Never has a fight for second place been so nasty–and lively.
With the party’s 800-pound gorilla taking a pass on the first presidential skirmish, most of the eight rivals who made the cut tore into each other like hungry wolves.
It was a delicious two hours, if only because it allowed the top contenders to get a public hearing without Donald Trump’s antics and baggage overshadowing them.
Americans got an uninterrupted view of the Republicans competing to be the one alternative to the former president without having to weigh each one against him–or his nicknames for them.
Still, with a few exceptions, notably Chris Christie and Nikki Haley, the GOP rivals were pussycats when it came to dissecting Trump, reflecting the fact that they haven’t figured out how to criticize the former president without alienating his supporters.
No badges of courage there.
Christie, the former New Jersey Governor, made the biggest, most forceful effort to go after Trump head-on, but got heavily booed by the Milwaukee audience and seemed chastened.
In fairness, dancing around Trump and his enormous bloc of support with care is probably smart politics for the time being, but one result is that there was no clear breakout performance that would shake up the race and annoint a clear challenger.
So a gaggle of single-digit candidates marches on, with just a few polling points separating five or six contenders for second place.
That’s not surprising at this stage, with nearly five months to go before the Iowa caucuses. But a day of reckoning must be coming–or Trump will waltz to the nomination.
He’s not going to hand the prize to anyone. Someone will have to take it from him.
Who that is was not obvious Wednesday night.
The biggest surprise was how Vivek Ramaswarmy became the lightning rod.
The 38-year-old Indian-American entrepreneur, who boasted that he’s the only candidate who has pledged to pardon Trump of any criminal convictions, was as a result treated as something of a surrogate for the former president.
That statement and his America-First populism about reducing foreign aid, including to Ukraine and Israel, drew a lot of heat from former Vice President Mike Pence, Christie and Haley. Ramaswarmy’s recent rise in the polls gave them reason to come gunning for him and they were prepared.
In response, he was quick with the quip and gave as good as he got, and the heated back-and-forth made him seem as if the others viewed him as the most serious contender.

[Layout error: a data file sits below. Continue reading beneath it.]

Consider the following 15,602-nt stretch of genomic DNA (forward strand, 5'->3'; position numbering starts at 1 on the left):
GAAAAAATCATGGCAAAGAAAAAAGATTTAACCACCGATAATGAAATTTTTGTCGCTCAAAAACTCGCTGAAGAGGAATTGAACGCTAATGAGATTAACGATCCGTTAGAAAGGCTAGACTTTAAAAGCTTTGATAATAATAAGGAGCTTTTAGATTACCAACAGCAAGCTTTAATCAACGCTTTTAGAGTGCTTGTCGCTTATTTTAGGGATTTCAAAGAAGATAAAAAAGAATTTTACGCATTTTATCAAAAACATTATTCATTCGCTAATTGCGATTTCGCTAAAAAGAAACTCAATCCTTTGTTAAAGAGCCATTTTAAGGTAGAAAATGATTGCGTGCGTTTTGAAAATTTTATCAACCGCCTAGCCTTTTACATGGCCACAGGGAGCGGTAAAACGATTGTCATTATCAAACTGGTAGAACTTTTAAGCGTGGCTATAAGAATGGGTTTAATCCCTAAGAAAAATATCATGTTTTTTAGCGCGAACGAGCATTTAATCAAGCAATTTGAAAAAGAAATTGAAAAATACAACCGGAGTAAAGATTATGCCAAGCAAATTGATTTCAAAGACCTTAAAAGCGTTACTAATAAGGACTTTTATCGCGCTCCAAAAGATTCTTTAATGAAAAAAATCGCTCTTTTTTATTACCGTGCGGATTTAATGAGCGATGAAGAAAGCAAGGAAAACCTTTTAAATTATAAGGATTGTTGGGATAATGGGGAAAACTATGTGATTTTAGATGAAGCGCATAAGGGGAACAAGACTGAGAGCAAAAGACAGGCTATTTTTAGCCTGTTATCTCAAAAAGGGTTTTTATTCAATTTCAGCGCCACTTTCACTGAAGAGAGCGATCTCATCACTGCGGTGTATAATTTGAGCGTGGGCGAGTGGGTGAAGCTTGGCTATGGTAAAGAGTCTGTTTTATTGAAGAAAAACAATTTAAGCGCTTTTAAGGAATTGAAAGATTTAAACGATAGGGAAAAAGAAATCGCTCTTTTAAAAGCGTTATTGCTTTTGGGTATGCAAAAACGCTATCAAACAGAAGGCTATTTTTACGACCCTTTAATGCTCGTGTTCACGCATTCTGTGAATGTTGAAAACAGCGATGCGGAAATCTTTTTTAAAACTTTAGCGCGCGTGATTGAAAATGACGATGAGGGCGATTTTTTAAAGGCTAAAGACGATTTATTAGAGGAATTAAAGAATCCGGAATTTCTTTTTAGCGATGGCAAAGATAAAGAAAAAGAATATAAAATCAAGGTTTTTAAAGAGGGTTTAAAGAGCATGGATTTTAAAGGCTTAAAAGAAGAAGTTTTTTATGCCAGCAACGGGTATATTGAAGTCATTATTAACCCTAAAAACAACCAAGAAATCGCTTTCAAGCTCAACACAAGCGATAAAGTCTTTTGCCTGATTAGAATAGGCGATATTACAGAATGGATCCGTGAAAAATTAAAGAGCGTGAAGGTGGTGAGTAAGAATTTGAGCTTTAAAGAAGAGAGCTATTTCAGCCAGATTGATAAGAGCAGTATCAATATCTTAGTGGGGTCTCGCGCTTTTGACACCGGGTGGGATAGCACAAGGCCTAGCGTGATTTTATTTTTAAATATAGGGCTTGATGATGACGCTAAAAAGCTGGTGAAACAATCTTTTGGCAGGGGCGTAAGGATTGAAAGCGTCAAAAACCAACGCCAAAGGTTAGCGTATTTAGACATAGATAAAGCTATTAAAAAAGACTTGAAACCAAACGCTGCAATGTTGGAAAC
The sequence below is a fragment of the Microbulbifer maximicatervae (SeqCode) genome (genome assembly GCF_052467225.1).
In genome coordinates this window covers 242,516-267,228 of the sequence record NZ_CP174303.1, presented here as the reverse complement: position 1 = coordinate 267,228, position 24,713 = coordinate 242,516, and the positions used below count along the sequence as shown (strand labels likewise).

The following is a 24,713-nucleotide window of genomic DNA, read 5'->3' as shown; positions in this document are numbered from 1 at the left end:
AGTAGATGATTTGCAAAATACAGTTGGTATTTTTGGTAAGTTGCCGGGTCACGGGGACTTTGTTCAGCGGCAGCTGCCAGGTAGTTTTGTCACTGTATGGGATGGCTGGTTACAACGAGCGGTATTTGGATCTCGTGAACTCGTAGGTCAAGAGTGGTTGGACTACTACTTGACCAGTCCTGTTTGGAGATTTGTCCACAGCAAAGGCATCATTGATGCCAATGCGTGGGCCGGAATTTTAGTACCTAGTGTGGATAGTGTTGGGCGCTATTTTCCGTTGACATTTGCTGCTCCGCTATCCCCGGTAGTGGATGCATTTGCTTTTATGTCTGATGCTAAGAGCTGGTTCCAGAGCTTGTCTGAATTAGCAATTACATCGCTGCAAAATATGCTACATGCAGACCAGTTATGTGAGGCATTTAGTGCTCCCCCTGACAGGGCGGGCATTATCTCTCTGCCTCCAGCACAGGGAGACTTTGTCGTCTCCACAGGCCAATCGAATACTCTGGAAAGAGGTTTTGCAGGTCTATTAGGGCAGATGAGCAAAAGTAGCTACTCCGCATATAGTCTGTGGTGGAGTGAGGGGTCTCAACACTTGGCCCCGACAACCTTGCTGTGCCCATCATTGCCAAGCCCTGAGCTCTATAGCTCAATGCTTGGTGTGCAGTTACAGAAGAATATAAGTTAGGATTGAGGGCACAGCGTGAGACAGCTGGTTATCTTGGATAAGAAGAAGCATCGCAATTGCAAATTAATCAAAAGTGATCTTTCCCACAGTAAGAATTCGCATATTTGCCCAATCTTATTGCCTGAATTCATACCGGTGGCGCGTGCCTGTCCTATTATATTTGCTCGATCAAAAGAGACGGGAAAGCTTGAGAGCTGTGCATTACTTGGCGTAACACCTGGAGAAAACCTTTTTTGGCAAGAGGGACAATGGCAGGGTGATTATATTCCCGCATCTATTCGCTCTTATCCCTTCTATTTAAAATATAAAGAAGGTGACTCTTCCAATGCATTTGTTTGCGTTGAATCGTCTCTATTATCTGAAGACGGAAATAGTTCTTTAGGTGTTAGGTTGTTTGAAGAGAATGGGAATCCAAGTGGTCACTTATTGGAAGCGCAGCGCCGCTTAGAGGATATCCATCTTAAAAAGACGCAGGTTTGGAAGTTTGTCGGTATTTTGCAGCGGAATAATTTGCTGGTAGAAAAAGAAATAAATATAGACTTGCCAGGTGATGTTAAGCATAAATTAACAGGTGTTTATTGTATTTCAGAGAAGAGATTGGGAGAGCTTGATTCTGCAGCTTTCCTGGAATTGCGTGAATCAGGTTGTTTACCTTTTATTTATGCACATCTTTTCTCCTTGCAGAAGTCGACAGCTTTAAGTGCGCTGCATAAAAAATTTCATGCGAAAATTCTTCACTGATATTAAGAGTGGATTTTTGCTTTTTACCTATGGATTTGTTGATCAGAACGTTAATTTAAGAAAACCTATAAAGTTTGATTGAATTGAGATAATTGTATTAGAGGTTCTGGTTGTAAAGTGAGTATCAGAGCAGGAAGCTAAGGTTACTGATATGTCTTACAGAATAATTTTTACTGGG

The passion he showed and the animus he generated explains why some Trump supporters believe he would make a good running mate for the former president.
Sen. Tim Scott acquitted himself well with solid statements and answers, likely keeping his hopes alive but without leapfrogging the field.
As for Ron DeSantis, the former frontrunner did nothing that would halt his slide.
That’s not to say he had a bad night, but the standard and stakes are higher for him at this point. He’s got to find a way to get voters to give him a second look after months of disappointment.
Nonetheless, he was solid in singling out weak prosecutors, saying he removed two in Florida, and was aggressive on the southern border problem, saying he would send reinforcements for the border patrol on “day one.”
He took a shot at Trump without mentioning his name, saying he would have fired Dr. Anthony Fauci over the advice to shut down the economy.
But otherwise, DeSantis did not distinguish himself and a one-on-one showdown with Trump looks unlikely absent a rejuvenation.
Party rules will make it tougher to qualify for future debates, and that’s a good thing. Having five or six people on the stage instead of eight would tighten the focus and tension and enable moderators to dig deeper into positions.
Even at two hours, the time crunch produced answers that often seemed to skim the surface of complex issues.
There was also too little focus on Joe Biden. With so much firepower aimed at each other, the candidates did a mediocre job of explaining to independent voters why Biden was a disaster.
Only two mentioned the Hunter Biden scandal, and none linked it to the president. That was a missed opportunity to remind the audience of the ultimate stakes.
Notably, there was too little focus on Joe Biden. With so much firepower aimed at each other, the candidates did a mediocre job of explaining to independent voters why Biden was a disaster.
Only two mentioned the Hunter Biden scandal, and none linked it to Joe Biden. That, too, was a missed opportunity to remind the audience of the stakes.
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